NSW Health has added a leisure centre in Sydney’s south to a list of places visited by a security guard, now confirmed to have contracted the more infectious UK strain.
- The security guard has the same strain of the virus as a return traveller at the Sofitel Wentworth
- The guard wore a mask for his entire shift and the traveller did not leave their room at any time
- Gladys Berejiklian said any changes to border restrictions by other states would be an overreaction
Visitors to the Hurstville Aquatic Leisure Centre’s stadium and gymnasium area on Wednesday, March 10, from 4:15pm to 5:30pm, should immediately seek testing and isolate if COVID-19 symptoms occur.
NSW Health also updated advice about the Coles in Hurstville train station, now asking shoppers to monitor for symptoms if they visited Saturday, March 13 from 7:30am to 7:40am or Wednesday, March 10 from 9:15pm to 9:46pm.
Earlier, NSW Premier Gladys Berejiklian confirmed there had been no locally acquired COVID-19 cases a day after it was revealed a security guard who worked at two Sydney quarantine hotels tested positive.
The Premier said she was concerned the security guard who worked at the Mantra Sydney Central and the Sofitel Wentworth had acquired the virus but not surprised.
“Pleasingly to date there is no evidence of widespread transmission but of course we know how dangerous the various strains of the virus can be so [NSW] Health is doing everything they can to make sure we stay on top of it,” she said.
Chief health officer Kerry Chant said genomic sequencing had revealed the man had the same UK strain of the virus as an infected traveller staying on the 11th floor of the Sofitel.
Dr Chant said it was unclear how the security guard contracted the virus, given the returned traveller had not even opened their hotel door while the guard was on shift between 7:00pm on March 12 to 7:00am on March 13.
“This investigation has some uncertainties as to the exact mechanism of transmission and obviously I’d be a lot more comfortable if I knew that specifically so we are keeping our options open and exploring a range of possibilities,” Dr Chant said.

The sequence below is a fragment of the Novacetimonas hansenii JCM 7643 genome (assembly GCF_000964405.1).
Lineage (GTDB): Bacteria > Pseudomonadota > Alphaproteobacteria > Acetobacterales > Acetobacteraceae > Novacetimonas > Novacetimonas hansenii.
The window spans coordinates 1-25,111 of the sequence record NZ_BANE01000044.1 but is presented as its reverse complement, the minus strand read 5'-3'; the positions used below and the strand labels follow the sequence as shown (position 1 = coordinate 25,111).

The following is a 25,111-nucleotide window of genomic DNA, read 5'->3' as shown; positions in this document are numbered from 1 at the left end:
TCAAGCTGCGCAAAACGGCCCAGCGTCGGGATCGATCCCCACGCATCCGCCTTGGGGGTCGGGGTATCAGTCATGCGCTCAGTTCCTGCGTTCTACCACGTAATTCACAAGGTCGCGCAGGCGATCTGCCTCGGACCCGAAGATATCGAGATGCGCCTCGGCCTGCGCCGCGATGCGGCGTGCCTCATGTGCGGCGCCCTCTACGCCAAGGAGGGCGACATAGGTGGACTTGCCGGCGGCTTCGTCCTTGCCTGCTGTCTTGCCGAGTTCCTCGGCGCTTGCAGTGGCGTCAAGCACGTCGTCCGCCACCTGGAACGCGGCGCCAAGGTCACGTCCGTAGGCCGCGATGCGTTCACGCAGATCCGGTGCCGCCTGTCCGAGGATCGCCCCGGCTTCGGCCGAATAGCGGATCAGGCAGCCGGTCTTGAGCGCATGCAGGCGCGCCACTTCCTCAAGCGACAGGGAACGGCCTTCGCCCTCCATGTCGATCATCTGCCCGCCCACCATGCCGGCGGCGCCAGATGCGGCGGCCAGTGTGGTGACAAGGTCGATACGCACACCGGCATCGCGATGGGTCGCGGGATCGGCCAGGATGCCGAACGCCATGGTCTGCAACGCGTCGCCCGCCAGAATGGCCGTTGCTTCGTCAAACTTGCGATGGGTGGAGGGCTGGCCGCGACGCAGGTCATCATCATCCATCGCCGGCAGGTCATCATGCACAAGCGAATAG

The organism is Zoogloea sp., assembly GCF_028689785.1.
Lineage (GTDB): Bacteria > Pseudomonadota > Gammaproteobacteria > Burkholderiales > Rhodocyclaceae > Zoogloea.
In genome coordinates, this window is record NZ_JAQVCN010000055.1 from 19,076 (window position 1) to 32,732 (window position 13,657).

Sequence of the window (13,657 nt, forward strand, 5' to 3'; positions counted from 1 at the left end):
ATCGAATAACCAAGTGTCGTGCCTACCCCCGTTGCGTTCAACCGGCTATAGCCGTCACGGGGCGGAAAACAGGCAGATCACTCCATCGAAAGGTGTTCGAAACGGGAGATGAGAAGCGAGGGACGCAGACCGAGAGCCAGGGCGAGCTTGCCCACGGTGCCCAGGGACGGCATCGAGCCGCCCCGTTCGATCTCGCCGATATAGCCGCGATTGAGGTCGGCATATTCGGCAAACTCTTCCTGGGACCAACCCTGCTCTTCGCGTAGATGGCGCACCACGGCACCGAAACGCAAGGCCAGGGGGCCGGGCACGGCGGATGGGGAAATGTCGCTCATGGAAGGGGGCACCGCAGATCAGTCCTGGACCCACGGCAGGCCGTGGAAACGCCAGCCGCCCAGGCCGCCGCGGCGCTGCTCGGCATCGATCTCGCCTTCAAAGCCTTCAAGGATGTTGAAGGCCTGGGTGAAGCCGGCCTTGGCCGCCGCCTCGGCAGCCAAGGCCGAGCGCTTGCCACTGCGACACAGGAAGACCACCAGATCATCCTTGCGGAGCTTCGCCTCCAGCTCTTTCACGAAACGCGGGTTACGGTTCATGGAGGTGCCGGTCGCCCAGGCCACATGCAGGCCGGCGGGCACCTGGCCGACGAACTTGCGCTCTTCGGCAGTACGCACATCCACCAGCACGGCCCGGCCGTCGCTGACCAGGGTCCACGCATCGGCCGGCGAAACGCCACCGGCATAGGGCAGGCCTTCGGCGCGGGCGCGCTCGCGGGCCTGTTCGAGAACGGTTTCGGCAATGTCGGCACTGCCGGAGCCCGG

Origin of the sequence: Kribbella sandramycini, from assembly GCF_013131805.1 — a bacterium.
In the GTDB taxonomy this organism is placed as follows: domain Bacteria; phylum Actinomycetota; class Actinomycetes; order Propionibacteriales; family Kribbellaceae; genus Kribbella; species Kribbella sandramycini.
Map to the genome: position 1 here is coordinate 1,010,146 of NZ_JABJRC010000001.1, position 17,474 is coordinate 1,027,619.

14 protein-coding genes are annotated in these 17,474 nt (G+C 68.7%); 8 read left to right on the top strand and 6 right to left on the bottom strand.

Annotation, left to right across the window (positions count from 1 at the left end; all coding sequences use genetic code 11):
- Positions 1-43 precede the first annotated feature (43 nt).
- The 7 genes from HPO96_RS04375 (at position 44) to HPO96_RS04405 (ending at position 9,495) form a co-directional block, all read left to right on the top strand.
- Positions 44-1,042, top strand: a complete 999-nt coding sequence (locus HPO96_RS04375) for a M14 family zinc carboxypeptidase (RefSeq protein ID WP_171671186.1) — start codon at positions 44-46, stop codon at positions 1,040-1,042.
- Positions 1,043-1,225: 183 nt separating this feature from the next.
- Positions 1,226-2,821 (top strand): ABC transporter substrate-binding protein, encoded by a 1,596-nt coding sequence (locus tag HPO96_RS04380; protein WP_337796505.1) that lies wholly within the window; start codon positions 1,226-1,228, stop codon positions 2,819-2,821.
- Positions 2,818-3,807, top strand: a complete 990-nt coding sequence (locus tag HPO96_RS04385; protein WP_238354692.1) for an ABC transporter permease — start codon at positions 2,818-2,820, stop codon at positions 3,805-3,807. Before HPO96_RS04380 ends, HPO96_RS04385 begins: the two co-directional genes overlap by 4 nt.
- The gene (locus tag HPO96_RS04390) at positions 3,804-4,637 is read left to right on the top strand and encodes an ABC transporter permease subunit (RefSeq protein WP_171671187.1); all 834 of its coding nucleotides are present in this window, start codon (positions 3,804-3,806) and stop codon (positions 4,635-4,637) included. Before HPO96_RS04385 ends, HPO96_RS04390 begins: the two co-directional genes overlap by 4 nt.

The man’s co-workers at the Sofitel and Mantra must get tested as health authorities want to rule out the possibility that a colleague passed the virus on to the guard, Dr Chant said.
She said CCTV in the hotel showed the guard had demonstrated “exemplary” adherence to all health procedures while working and was wearing a face mask for the entire shift.
All travellers staying on the 11th floor of the Sofitel were re-tested on Monday and must remain in quarantine until March 23.
The security guard had received his first dose of the Pfizer vaccine before becoming infected and Dr Chant said blood tests on Sunday showed his body had already had some response to the vaccine.
As well as working in the hotel quarantine program, the 47-year-old security guard worked in a building management role at the Highpoint Apartment Towers at Hurstville in Sydney’s south.
“But I would want to assure residents that this gentleman did not have any close or casual contact with any residents in that apartment complex,” Dr Chant said.
As the man was not symptomatic, he attended six venues while unknowingly infectious.
Only one venue, Pancakes on The Rocks in Beverley Hills, has identified close contacts though, with about 40 people (both customers and staff) needing to isolate for 14 days.
Health departments in Victoria, Western Australia, Northern Territory, South Australia and Tasmania have issued alerts in response to the new case in Sydney but Ms Berejiklian has pleaded for caution around any changes to border controls.
“I would urge all state governments to give us a chance to demonstrate out capacity to get on top of this,” she said.
Ms Berejiklian said more than 8,000 people were tested for COVID-19 in NSW on Sunday.
“If we are going to give our citizens the opportunity to have a normal existence during COVID we need to make sure we change the way we think about it and that’s why I urge everyone to be patient … and not take those drastic measures because it just dashes confidence when people cant rely on borders staying open.”
The Premier says there is no reason to tighten any COVID-19 restrictions in NSW at this time but admits the “situation is evolving”.
Two weeks ago Ms Berejiklian flagged a relaxation of restrictions around standing and drinking outdoors by March 17 barring any new outbreaks in the state.
NSW has reached its vaccination rollout targets with about 37,500 people being jabbed in the first three weeks.
About 35,000 of those people, mostly frontline workers involved in hotel quarantine, received the Pfizer vaccine, and the rest the AstraZeneca.
Ms Berejiklian said the rollout will now ramp up.
“We are aiming to have 80,000 jabs take place in NSW in the next three weeks, of that 35,000 will be the second of the first jab,” she said.
The Pfizer vaccine is administered in two doses, at least three weeks apart.